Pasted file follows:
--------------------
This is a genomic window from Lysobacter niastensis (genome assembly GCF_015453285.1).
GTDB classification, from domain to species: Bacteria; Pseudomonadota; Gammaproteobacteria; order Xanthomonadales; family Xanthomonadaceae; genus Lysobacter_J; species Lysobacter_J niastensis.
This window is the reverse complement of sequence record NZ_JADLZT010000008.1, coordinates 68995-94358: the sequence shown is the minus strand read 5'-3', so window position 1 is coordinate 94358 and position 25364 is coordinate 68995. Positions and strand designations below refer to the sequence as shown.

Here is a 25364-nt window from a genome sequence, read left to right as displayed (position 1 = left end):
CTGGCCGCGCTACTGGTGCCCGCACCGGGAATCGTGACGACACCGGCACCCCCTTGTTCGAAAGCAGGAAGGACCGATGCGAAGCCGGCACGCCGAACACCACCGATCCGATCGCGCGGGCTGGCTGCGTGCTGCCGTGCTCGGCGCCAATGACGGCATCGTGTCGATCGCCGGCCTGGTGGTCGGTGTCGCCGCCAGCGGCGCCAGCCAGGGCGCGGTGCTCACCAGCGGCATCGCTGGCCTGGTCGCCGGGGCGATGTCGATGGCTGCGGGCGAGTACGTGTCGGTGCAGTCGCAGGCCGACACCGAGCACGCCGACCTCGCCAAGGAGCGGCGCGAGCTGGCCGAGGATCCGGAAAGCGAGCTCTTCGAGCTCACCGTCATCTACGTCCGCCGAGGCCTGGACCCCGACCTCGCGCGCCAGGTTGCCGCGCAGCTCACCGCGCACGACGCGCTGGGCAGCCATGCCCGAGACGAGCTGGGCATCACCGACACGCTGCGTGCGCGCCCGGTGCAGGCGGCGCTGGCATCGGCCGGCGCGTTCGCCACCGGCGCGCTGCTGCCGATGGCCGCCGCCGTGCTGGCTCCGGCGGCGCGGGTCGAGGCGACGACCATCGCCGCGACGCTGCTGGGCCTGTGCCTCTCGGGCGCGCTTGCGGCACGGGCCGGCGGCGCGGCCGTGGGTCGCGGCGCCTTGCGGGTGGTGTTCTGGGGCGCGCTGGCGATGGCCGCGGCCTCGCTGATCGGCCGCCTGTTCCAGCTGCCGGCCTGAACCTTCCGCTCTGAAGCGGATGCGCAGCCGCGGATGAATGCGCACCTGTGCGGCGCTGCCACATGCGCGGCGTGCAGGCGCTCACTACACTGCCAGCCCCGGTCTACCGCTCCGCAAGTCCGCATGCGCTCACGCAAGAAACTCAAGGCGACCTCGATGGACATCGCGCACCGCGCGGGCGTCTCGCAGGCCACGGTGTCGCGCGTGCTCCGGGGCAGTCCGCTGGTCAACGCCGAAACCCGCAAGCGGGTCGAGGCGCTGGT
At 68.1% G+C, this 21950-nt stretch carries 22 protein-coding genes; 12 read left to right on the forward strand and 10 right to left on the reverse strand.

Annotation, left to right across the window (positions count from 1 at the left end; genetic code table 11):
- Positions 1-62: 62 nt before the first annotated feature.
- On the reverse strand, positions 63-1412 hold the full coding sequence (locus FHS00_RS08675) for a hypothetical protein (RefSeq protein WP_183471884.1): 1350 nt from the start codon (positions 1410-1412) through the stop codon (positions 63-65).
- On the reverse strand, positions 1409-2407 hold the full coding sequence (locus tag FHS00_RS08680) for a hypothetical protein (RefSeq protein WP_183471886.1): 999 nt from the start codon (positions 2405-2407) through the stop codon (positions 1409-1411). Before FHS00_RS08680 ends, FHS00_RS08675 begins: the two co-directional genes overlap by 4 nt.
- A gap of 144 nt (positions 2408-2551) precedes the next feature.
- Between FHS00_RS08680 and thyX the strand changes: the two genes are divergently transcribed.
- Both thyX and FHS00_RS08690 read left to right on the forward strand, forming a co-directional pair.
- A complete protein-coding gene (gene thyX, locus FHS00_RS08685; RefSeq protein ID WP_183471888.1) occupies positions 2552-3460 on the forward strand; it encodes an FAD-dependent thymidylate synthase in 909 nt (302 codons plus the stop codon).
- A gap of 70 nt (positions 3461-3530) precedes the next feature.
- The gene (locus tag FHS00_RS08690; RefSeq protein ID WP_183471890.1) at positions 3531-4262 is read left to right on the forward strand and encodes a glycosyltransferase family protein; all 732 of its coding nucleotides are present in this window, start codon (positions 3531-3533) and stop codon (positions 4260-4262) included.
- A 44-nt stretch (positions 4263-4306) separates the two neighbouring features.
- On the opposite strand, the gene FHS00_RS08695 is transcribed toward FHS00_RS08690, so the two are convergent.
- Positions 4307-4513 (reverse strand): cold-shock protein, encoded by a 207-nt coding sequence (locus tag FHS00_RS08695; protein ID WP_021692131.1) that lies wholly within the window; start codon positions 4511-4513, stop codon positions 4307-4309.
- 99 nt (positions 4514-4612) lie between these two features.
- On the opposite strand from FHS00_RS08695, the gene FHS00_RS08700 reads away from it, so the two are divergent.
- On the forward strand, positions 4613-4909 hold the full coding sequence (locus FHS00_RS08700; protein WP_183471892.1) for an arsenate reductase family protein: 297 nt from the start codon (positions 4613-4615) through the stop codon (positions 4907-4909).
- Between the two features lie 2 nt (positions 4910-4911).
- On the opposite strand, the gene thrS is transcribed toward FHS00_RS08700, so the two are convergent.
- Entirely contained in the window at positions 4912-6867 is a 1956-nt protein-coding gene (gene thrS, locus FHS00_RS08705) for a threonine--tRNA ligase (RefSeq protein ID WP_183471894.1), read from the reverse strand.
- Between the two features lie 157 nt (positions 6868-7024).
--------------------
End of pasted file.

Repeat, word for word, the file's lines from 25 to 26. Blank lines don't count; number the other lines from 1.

- Entirely contained in the window at positions 4912-6867 is a 1956-nt protein-coding gene (gene thrS, locus FHS00_RS08705) for a threonine--tRNA ligase (RefSeq protein ID WP_183471894.1), read from the reverse strand.
- Between the two features lie 157 nt (positions 6868-7024).